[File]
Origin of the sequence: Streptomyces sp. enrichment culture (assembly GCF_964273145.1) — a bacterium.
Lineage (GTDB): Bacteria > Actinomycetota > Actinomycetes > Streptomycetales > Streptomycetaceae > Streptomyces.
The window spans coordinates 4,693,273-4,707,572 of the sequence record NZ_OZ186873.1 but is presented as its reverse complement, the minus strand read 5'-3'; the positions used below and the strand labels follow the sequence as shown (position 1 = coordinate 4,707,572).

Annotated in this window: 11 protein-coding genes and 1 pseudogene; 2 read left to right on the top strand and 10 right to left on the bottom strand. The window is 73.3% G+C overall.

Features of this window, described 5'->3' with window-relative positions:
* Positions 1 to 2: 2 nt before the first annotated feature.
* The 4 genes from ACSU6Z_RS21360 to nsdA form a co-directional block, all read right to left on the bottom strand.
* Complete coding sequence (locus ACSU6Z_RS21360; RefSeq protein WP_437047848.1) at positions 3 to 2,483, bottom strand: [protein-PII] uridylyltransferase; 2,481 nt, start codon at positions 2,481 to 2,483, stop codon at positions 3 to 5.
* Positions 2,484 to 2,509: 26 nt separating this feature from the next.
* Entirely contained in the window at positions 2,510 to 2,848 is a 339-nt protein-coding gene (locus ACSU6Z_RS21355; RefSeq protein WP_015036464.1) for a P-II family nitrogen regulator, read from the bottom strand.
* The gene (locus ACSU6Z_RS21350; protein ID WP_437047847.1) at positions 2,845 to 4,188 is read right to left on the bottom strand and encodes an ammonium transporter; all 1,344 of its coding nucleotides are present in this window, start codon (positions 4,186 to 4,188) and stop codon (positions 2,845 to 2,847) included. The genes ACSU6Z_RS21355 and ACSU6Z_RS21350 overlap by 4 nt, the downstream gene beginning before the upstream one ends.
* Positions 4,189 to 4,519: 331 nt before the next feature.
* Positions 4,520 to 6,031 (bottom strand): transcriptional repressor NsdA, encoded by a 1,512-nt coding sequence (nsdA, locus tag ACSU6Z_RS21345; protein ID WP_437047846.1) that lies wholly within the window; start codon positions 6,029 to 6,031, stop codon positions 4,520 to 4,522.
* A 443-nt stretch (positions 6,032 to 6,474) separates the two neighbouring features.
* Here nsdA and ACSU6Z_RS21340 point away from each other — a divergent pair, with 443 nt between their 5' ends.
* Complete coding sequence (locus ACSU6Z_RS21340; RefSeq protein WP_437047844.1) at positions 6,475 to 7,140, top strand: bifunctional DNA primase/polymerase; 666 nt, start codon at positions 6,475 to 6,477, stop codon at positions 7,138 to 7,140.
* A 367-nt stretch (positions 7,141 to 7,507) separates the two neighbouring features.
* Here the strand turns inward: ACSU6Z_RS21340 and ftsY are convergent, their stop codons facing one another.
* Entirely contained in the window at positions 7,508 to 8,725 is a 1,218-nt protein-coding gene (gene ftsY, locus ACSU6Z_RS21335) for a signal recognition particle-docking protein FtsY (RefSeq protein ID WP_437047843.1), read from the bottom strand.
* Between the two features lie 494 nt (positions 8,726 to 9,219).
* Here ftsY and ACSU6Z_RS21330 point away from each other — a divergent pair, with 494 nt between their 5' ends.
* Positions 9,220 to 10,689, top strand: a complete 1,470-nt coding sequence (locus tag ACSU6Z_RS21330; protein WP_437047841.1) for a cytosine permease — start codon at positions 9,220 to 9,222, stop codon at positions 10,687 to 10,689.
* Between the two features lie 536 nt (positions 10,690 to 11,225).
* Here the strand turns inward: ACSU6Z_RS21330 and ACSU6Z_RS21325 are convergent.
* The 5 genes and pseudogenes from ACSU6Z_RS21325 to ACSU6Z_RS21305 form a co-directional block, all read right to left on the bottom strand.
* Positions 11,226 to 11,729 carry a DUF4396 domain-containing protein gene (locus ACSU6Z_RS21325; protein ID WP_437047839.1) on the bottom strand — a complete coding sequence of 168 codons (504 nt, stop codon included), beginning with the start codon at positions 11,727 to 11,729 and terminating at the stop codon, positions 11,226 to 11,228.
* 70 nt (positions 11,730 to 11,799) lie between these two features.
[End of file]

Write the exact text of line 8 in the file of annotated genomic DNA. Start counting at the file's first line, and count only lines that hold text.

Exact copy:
* Complete coding sequence (locus ACSU6Z_RS21360; RefSeq protein WP_437047848.1) at positions 3 to 2,483, bottom strand: [protein-PII] uridylyltransferase; 2,481 nt, start codon at positions 2,481 to 2,483, stop codon at positions 3 to 5.